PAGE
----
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    • "Instead, the theory most frequently used to study stalking is attachment theory (Hazan and Shaver 1987 in US college students (Dutton and Winstead 2006; Davis et al. 2000; Dye and Davis 2003; Patton et al. 2010), and US and Australian clinical/forensic samples (Kienlen et al. 1997; MacKenzie et al. 2008; Tonin 2004). Other relevant theories that have been applied to the study of stalking perpetration but were not originally stalking-specific include routine activities theory (Mustaine and Tewksbury 1999), social learning theory (Brewster 2003; Fox et al. 2011), object relations theory (Meloy 1998), and the I 3 model of intimate partner violence (Sinclair et al. 2011). Two articles in this special issue add to this literature as they outline theories that could be or have been applied to stalking, and discuss how gender could be taken into consideration (Davis et al. 2010; Duntley and Buss 2010). "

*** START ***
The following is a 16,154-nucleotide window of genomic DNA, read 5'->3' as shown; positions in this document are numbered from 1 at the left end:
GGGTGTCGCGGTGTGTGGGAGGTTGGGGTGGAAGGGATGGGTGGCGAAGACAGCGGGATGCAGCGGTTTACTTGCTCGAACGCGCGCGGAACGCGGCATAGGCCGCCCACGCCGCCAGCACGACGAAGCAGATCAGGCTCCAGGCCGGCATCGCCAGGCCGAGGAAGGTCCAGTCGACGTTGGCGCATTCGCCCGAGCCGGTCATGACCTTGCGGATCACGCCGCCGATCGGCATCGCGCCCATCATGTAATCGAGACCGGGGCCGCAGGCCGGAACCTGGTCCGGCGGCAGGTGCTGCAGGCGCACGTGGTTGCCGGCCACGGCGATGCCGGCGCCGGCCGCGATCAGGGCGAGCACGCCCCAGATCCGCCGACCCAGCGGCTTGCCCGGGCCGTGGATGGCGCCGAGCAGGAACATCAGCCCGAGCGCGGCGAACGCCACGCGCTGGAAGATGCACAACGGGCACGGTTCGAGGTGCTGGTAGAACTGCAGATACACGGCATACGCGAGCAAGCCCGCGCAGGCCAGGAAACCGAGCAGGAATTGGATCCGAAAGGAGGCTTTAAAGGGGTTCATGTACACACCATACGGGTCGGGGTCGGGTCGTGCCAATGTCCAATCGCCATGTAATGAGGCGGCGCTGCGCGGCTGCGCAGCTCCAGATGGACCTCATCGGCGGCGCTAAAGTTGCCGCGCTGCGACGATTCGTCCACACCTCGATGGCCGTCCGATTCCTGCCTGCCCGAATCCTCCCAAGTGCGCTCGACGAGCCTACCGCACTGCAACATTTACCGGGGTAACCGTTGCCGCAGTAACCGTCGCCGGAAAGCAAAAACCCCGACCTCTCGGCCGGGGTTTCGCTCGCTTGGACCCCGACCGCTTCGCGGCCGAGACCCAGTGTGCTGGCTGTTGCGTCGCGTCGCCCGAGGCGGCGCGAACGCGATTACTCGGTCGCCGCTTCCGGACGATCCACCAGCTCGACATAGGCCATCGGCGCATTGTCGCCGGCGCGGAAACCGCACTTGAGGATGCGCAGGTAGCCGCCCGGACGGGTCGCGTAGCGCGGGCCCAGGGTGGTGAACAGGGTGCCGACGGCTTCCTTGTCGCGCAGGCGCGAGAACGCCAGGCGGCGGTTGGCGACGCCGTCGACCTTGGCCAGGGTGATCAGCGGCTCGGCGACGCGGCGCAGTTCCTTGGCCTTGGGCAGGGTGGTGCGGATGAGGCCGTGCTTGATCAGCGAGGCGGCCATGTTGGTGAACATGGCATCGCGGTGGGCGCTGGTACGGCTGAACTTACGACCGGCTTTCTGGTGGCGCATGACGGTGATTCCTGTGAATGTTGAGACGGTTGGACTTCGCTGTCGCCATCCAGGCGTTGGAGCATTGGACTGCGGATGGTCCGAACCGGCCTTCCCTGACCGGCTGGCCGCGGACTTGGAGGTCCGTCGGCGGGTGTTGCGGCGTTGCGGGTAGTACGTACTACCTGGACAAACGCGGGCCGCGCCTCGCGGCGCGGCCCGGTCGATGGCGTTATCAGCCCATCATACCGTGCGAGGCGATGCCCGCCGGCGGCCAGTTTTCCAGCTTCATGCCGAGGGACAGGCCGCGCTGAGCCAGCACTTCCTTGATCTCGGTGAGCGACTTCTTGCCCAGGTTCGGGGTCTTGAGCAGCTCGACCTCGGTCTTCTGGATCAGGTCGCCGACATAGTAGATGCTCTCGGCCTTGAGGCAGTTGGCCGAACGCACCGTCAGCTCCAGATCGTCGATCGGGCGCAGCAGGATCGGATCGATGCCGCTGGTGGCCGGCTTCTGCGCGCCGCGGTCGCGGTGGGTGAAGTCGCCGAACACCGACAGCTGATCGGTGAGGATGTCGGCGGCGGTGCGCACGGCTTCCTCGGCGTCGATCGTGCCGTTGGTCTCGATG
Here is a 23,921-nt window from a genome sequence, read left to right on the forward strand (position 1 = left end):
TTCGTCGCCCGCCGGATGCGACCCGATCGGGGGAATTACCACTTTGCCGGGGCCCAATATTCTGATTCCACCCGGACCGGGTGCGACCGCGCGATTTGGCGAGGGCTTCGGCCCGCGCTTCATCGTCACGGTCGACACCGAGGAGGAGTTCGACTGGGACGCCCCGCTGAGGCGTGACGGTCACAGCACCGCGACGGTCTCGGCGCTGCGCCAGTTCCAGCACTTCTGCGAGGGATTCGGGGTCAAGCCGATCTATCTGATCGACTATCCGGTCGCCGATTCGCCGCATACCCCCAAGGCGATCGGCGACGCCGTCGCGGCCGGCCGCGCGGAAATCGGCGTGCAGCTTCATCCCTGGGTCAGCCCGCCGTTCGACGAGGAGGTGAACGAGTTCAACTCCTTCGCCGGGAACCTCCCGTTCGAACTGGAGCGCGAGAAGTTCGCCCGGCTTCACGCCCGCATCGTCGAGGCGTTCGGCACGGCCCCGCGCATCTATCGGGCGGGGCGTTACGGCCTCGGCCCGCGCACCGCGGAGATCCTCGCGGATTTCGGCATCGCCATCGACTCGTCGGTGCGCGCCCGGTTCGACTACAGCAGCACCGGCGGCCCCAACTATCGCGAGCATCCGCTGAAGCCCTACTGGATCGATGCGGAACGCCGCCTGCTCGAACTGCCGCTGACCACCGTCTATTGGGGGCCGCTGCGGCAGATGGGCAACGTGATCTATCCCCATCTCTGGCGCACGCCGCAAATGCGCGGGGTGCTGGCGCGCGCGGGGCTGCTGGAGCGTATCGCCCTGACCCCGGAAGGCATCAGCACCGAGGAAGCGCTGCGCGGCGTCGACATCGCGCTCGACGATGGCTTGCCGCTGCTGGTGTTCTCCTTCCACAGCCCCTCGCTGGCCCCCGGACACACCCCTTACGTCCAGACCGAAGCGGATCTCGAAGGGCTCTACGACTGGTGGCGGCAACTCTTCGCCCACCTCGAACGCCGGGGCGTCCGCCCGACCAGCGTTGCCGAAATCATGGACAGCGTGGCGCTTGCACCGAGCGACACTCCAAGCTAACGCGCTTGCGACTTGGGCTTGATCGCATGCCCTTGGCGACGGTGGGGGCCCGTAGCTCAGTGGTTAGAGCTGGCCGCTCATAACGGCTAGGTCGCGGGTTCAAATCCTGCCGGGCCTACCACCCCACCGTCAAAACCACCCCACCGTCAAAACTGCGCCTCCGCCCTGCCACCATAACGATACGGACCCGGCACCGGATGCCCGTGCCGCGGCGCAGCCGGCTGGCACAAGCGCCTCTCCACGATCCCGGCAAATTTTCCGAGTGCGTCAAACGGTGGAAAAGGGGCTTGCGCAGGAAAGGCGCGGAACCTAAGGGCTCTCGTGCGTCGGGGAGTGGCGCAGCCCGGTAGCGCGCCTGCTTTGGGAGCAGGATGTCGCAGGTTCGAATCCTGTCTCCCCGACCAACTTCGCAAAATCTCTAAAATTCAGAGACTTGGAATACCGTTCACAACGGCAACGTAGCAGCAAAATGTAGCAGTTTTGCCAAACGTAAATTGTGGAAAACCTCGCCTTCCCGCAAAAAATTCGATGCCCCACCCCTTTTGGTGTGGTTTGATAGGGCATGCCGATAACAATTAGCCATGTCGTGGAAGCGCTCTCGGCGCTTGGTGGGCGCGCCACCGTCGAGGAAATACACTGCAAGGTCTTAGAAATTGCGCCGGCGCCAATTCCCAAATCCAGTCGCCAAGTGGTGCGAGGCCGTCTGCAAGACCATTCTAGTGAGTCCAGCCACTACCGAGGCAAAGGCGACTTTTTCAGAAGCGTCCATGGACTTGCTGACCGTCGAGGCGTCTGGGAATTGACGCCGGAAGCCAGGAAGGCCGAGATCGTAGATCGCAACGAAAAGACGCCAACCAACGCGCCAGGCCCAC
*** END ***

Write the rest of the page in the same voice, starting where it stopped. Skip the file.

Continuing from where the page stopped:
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    ABSTRACT: Stalking research has increased substantially in the past 20 years. This special issue is intended to contribute to this literature by using gender as a focus point in 1) applying new theoretical perspectives that incorporate the role of gender to the study of stalking perpetration (Davis et al. 2010; Duntley and Buss 2010), 2) addressing divergent find-ings regarding gender in experiences of victims (Sheridan and Lyndon 2010) and perpetrators (Thompson et al. 2010), and 3) furthering the study of how gender influences perceptions of stalking (Cass and Rosay 2011; Dunlap et al. 2011; Sinclair 2010; Yanowitz and Yanowitz 2010). To place this special issue in context of the current state of knowledge on gender and stalking, we review the state of the existing research as it relates to the domains covered by articles present in this issue.